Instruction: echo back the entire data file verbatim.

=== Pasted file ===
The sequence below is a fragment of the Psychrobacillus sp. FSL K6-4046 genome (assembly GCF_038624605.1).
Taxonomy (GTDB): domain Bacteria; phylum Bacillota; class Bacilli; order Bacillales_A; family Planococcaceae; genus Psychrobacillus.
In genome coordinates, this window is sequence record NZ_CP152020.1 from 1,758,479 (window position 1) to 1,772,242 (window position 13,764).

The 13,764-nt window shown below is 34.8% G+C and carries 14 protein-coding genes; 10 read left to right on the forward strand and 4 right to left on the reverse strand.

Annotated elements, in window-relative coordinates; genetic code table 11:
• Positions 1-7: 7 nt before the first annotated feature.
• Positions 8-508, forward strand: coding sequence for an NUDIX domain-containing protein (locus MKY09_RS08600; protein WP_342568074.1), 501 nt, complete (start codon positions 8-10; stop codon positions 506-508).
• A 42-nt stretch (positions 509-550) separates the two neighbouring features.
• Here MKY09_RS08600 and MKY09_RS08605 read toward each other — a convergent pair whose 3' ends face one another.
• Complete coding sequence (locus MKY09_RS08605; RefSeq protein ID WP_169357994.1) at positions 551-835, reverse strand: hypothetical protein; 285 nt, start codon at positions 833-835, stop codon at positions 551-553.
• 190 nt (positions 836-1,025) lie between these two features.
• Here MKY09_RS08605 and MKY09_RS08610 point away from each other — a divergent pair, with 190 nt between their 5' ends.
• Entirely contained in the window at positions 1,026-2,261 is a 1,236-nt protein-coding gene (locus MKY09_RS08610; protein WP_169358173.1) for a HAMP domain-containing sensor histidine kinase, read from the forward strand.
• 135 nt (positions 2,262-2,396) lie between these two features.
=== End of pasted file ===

The sequence below is a fragment of the Psychrobacillus sp. FSL K6-4046 genome (assembly GCF_038624605.1).
Taxonomy (GTDB): domain Bacteria; phylum Bacillota; class Bacilli; order Bacillales_A; family Planococcaceae; genus Psychrobacillus.
In genome coordinates, this window is sequence record NZ_CP152020.1 from 1,758,479 (window position 1) to 1,772,242 (window position 13,764).

The 13,764-nt window shown below is 34.8% G+C and carries 14 protein-coding genes; 10 read left to right on the forward strand and 4 right to left on the reverse strand.

Annotated elements, in window-relative coordinates; genetic code table 11:
• Positions 1-7: 7 nt before the first annotated feature.
• Positions 8-508, forward strand: coding sequence for an NUDIX domain-containing protein (locus MKY09_RS08600; protein WP_342568074.1), 501 nt, complete (start codon positions 8-10; stop codon positions 506-508).
• A 42-nt stretch (positions 509-550) separates the two neighbouring features.
• Here MKY09_RS08600 and MKY09_RS08605 read toward each other — a convergent pair whose 3' ends face one another.
• Complete coding sequence (locus MKY09_RS08605; RefSeq protein ID WP_169357994.1) at positions 551-835, reverse strand: hypothetical protein; 285 nt, start codon at positions 833-835, stop codon at positions 551-553.
• 190 nt (positions 836-1,025) lie between these two features.
• Here MKY09_RS08605 and MKY09_RS08610 point away from each other — a divergent pair, with 190 nt between their 5' ends.
• Entirely contained in the window at positions 1,026-2,261 is a 1,236-nt protein-coding gene (locus MKY09_RS08610; protein WP_169358173.1) for a HAMP domain-containing sensor histidine kinase, read from the forward strand.
• 135 nt (positions 2,262-2,396) lie between these two features.